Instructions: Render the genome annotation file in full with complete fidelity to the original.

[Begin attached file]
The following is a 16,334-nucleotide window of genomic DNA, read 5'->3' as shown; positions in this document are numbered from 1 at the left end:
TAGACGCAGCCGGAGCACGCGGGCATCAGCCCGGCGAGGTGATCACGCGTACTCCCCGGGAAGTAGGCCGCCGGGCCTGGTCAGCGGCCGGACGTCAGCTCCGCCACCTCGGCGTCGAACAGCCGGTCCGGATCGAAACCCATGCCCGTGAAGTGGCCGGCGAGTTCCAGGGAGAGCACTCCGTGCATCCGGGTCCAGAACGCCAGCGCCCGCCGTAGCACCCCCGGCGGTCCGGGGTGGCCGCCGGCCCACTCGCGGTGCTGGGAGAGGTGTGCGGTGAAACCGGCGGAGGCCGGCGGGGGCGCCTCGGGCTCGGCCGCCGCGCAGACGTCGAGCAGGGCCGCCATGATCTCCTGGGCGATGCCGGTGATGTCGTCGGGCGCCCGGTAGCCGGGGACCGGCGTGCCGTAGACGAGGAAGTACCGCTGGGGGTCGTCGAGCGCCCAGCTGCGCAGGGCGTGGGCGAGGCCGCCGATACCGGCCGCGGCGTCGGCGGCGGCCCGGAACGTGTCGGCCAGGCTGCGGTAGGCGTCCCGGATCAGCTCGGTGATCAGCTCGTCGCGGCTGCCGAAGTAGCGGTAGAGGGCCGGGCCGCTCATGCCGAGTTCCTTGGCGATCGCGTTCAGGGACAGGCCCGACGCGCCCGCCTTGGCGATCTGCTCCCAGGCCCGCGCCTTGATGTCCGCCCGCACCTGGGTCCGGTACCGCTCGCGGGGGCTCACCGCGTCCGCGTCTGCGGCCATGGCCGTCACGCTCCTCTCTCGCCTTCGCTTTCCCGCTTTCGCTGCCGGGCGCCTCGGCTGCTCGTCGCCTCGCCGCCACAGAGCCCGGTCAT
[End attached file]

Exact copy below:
The following is a 16,334-nucleotide window of genomic DNA, read 5'->3' as shown; positions in this document are numbered from 1 at the left end:
TAGACGCAGCCGGAGCACGCGGGCATCAGCCCGGCGAGGTGATCACGCGTACTCCCCGGGAAGTAGGCCGCCGGGCCTGGTCAGCGGCCGGACGTCAGCTCCGCCACCTCGGCGTCGAACAGCCGGTCCGGATCGAAACCCATGCCCGTGAAGTGGCCGGCGAGTTCCAGGGAGAGCACTCCGTGCATCCGGGTCCAGAACGCCAGCGCCCGCCGTAGCACCCCCGGCGGTCCGGGGTGGCCGCCGGCCCACTCGCGGTGCTGGGAGAGGTGTGCGGTGAAACCGGCGGAGGCCGGCGGGGGCGCCTCGGGCTCGGCCGCCGCGCAGACGTCGAGCAGGGCCGCCATGATCTCCTGGGCGATGCCGGTGATGTCGTCGGGCGCCCGGTAGCCGGGGACCGGCGTGCCGTAGACGAGGAAGTACCGCTGGGGGTCGTCGAGCGCCCAGCTGCGCAGGGCGTGGGCGAGGCCGCCGATACCGGCCGCGGCGTCGGCGGCGGCCCGGAACGTGTCGGCCAGGCTGCGGTAGGCGTCCCGGATCAGCTCGGTGATCAGCTCGTCGCGGCTGCCGAAGTAGCGGTAGAGGGCCGGGCCGCTCATGCCGAGTTCCTTGGCGATCGCGTTCAGGGACAGGCCCGACGCGCCCGCCTTGGCGATCTGCTCCCAGGCCCGCGCCTTGATGTCCGCCCGCACCTGGGTCCGGTACCGCTCGCGGGGGCTCACCGCGTCCGCGTCTGCGGCCATGGCCGTCACGCTCCTCTCTCGCCTTCGCTTTCCCGCTTTCGCTGCCGGGCGCCTCGGCTGCTCGTCGCCTCGCCGCCACAGAGCCCGGTCAT